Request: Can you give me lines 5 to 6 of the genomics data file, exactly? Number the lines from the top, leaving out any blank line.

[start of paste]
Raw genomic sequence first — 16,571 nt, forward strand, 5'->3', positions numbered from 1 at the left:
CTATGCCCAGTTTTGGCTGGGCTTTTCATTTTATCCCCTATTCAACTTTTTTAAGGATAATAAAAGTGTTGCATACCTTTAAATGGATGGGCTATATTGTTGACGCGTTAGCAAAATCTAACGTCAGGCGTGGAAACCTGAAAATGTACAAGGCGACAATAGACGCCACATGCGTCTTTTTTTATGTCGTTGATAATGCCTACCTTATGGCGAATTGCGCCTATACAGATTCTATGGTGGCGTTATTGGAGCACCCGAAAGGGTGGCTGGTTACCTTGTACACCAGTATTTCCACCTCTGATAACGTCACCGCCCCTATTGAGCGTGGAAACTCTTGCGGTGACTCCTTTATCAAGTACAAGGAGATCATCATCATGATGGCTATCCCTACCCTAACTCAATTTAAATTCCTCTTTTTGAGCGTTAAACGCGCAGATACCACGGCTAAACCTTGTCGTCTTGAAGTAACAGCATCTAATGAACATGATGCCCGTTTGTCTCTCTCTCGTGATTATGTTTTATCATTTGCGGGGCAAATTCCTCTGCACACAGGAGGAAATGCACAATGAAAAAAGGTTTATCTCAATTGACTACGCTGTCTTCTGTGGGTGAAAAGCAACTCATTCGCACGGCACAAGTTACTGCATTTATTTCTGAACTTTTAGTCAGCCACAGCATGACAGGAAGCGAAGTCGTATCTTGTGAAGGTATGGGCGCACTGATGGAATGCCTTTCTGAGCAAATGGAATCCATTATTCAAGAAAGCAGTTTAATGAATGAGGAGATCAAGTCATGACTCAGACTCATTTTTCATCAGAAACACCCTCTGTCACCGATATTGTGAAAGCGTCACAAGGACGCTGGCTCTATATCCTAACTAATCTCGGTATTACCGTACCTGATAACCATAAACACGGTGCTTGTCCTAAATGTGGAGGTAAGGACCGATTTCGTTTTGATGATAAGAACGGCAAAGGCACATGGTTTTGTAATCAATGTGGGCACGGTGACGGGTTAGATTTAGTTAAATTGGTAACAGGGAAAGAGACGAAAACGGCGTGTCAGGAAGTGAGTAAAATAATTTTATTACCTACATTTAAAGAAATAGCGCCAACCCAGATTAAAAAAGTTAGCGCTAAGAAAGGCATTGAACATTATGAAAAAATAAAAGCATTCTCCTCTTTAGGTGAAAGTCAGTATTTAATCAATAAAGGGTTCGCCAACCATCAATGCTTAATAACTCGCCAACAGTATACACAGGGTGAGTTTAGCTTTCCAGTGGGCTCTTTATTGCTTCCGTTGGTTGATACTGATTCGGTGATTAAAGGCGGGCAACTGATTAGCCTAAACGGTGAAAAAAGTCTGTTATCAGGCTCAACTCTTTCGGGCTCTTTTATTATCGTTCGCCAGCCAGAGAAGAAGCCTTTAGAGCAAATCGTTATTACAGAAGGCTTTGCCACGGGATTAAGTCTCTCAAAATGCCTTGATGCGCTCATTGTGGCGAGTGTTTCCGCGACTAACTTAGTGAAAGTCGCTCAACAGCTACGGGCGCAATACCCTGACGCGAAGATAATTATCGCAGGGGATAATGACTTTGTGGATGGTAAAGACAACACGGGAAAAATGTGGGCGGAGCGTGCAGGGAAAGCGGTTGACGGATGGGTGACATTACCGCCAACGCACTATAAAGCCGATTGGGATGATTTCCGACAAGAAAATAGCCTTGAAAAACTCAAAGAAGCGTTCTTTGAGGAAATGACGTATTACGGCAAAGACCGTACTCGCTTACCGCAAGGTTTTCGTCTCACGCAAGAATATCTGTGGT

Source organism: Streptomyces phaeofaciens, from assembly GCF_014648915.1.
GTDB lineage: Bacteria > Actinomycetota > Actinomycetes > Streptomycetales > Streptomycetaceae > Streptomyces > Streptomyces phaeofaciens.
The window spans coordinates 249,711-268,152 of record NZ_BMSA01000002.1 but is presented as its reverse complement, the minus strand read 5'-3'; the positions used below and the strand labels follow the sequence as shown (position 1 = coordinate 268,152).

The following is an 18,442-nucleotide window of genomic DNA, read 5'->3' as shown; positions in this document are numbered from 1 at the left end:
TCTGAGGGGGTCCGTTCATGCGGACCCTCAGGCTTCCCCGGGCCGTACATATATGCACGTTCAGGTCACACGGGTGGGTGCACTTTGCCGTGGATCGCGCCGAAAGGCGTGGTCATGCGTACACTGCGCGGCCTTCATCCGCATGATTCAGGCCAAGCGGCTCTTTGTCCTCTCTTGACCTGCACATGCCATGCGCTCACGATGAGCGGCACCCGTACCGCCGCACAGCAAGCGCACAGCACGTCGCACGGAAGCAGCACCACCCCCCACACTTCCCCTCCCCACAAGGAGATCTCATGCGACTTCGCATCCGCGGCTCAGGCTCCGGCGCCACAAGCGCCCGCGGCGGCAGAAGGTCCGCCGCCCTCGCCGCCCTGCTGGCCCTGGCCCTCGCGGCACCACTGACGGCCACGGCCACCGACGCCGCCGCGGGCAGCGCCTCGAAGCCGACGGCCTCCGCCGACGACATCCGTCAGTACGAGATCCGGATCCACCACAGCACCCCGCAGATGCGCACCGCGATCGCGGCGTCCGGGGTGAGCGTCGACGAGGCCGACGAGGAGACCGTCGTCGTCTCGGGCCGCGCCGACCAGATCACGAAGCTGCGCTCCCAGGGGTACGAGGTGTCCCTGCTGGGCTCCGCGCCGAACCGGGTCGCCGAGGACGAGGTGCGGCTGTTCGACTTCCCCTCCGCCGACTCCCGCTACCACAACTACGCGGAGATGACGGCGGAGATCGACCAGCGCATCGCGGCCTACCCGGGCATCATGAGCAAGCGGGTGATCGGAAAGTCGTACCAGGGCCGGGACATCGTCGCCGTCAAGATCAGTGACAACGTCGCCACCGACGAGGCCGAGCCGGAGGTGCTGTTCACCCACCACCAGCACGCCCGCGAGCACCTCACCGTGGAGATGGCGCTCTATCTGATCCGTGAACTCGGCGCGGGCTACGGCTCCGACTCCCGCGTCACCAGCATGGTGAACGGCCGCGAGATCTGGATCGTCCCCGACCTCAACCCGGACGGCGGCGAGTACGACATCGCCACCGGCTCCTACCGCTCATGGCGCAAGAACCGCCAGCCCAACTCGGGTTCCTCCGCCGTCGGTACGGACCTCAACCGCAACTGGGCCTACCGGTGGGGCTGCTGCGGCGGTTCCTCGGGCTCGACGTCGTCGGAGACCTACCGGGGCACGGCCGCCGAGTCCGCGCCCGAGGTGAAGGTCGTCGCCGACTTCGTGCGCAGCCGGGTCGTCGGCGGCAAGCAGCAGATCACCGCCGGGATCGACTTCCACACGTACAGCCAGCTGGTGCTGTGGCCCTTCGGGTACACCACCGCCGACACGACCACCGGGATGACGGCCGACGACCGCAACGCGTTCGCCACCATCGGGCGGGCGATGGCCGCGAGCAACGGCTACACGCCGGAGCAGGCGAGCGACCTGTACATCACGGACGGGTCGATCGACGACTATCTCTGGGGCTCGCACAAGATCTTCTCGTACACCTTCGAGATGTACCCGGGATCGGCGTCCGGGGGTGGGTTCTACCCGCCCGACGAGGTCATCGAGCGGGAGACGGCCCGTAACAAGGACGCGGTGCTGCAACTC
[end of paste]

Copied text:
The window spans coordinates 249,711-268,152 of record NZ_BMSA01000002.1 but is presented as its reverse complement, the minus strand read 5'-3'; the positions used below and the strand labels follow the sequence as shown (position 1 = coordinate 268,152).

The following is an 18,442-nucleotide window of genomic DNA, read 5'->3' as shown; positions in this document are numbered from 1 at the left end: